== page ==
In Christof Rapp & Peter Adamson (eds.), State and Nature: Essays in Ancient Political Philosophy. De Gruyter (forthcoming)

Tim O'Keefe
Georgia State University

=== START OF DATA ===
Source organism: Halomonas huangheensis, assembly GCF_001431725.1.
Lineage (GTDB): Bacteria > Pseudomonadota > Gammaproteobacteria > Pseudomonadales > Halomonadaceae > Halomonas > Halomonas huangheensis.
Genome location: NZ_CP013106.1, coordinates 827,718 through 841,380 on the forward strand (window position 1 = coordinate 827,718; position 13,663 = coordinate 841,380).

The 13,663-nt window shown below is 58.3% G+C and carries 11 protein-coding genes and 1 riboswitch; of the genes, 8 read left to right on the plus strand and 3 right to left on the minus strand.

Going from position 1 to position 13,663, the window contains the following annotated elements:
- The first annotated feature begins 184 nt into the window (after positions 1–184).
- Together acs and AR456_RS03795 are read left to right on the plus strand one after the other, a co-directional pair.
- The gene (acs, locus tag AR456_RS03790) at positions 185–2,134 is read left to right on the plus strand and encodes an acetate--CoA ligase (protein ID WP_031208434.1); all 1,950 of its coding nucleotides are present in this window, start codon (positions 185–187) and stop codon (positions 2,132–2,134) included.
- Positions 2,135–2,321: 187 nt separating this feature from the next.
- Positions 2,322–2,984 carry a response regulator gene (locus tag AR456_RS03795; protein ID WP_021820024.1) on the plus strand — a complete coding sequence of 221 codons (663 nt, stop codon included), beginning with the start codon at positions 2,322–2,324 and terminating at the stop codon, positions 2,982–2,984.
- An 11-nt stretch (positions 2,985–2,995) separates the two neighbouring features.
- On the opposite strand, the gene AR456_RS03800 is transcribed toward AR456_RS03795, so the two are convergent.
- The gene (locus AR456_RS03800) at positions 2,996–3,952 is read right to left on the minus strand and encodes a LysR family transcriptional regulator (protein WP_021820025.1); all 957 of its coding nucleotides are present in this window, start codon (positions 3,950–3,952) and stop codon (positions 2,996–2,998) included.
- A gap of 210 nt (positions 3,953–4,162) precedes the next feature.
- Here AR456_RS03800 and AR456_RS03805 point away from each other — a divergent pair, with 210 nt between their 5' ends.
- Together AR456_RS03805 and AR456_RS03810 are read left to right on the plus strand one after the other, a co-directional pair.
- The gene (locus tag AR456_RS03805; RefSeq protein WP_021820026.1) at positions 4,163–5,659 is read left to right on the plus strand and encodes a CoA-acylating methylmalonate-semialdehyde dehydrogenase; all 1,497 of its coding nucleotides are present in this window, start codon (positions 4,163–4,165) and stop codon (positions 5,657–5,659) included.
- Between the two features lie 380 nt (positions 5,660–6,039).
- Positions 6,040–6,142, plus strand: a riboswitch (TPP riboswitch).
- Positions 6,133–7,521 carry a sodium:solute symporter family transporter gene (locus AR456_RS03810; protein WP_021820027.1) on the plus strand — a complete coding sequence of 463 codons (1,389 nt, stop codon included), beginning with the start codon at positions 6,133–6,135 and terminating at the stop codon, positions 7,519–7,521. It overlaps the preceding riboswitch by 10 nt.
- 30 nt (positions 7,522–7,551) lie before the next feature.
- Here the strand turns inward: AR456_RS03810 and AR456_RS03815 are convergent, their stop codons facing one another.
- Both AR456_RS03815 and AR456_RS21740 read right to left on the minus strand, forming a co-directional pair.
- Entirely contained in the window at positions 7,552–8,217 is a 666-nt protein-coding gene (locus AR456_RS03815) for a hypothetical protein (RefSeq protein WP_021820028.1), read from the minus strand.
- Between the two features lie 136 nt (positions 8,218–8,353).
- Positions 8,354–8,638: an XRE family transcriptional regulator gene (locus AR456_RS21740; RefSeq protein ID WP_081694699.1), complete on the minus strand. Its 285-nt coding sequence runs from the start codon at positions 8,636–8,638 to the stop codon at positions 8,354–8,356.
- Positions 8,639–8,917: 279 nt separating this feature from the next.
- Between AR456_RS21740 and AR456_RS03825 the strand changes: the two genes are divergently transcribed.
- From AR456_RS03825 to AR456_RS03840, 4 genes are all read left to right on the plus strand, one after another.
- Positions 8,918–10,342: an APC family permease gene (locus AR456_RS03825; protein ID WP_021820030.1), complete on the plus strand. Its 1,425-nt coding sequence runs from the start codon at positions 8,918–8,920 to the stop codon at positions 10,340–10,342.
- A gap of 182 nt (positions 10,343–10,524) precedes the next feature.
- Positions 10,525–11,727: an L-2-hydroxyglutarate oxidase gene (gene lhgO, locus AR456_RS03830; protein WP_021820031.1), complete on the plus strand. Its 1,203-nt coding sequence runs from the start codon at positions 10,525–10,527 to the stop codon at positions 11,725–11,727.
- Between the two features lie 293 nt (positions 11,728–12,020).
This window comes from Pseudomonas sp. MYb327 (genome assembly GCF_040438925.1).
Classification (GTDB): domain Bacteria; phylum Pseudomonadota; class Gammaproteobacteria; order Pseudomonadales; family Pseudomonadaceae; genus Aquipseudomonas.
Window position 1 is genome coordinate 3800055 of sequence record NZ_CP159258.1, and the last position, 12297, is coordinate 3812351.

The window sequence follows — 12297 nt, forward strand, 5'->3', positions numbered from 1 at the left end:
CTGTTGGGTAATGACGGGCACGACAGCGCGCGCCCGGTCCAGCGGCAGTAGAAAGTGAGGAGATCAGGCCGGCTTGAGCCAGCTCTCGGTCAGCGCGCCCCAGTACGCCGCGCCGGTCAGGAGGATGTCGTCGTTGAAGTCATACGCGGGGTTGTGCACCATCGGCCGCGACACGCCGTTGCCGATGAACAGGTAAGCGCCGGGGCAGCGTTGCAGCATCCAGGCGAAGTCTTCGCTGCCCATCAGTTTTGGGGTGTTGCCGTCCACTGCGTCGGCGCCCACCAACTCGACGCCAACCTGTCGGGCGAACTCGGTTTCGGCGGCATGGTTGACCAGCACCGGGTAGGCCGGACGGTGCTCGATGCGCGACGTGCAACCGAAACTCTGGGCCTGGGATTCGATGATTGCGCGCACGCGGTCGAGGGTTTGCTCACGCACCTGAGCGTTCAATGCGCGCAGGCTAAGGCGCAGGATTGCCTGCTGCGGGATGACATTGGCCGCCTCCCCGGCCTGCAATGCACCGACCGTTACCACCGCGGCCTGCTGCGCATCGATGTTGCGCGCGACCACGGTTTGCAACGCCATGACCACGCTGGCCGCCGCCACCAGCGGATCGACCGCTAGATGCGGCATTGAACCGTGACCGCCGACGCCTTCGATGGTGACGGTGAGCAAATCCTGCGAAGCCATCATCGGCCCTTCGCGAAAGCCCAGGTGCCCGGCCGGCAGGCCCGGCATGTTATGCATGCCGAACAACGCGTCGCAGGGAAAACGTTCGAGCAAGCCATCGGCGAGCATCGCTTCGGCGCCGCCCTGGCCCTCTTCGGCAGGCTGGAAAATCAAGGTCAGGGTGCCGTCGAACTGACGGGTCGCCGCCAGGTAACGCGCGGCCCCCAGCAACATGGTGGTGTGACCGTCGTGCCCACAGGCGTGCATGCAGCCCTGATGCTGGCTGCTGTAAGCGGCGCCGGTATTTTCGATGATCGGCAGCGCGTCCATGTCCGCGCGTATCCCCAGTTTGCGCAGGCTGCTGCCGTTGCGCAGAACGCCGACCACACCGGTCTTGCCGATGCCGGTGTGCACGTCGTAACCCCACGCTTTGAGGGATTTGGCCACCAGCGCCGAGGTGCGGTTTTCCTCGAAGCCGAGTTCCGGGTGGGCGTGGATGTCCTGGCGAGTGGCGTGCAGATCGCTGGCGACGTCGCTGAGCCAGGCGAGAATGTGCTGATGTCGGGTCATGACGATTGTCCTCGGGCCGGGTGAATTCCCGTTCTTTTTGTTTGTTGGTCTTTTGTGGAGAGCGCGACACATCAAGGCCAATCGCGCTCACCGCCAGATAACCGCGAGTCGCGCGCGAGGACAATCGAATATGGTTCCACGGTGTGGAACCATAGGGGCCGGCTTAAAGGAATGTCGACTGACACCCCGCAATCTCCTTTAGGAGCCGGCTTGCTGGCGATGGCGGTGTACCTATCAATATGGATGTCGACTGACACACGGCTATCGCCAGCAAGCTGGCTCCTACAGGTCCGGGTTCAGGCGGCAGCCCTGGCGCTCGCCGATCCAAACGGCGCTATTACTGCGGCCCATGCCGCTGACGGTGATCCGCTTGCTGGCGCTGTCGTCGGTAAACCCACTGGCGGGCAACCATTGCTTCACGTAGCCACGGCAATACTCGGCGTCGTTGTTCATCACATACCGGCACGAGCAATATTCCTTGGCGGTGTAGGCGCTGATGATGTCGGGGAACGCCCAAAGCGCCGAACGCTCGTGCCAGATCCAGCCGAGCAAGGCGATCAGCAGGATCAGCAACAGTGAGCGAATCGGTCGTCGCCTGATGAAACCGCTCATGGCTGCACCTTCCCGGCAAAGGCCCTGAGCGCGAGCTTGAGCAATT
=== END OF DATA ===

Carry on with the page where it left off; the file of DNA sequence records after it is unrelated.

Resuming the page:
Appeals to nature are ubiquitous in Epicurean ethics and politics. The foundation of Epicurean ethics is its claim that pleasure is the sole intrinsic good and pain the sole intrinsic evil, and this is supposedly shown by the behavior of infants who have not yet been corrupted, " when nature's judgement is pure and whole. " Central to their recommendations about how to attain pleasure is their division between types of desires: the natural and necessary ones, the natural but non-necessary ones, and the vain and empty ones. Elsewhere, the Epicureans talk about the " natural goods " of political power and fame, and they contrast " natural wealth " with wealth as " defined by empty opinion. " Finally, in their politics, Epicurus claims that the " the justice of nature is a pledge of reciprocal usefulness, [i.e.,] neither to harm one another nor to be harmed. " This paper explores two questions regarding these various appeals to nature. The first is: what is it for these things to be natural, i.e., what notion of " natural " or " nature " is at play here? (Furthermore, is there a single notion being used across these appeals, and if not, how are they related?) The second is: what normative work does a thing's being natural do? That is, what reason, if any, does a desire's being natural give me for pursuing the object of that desire and trying to fulfill that desire, as opposed to not doing so and trying to eliminate it, and similarly for the other appeals to nature?
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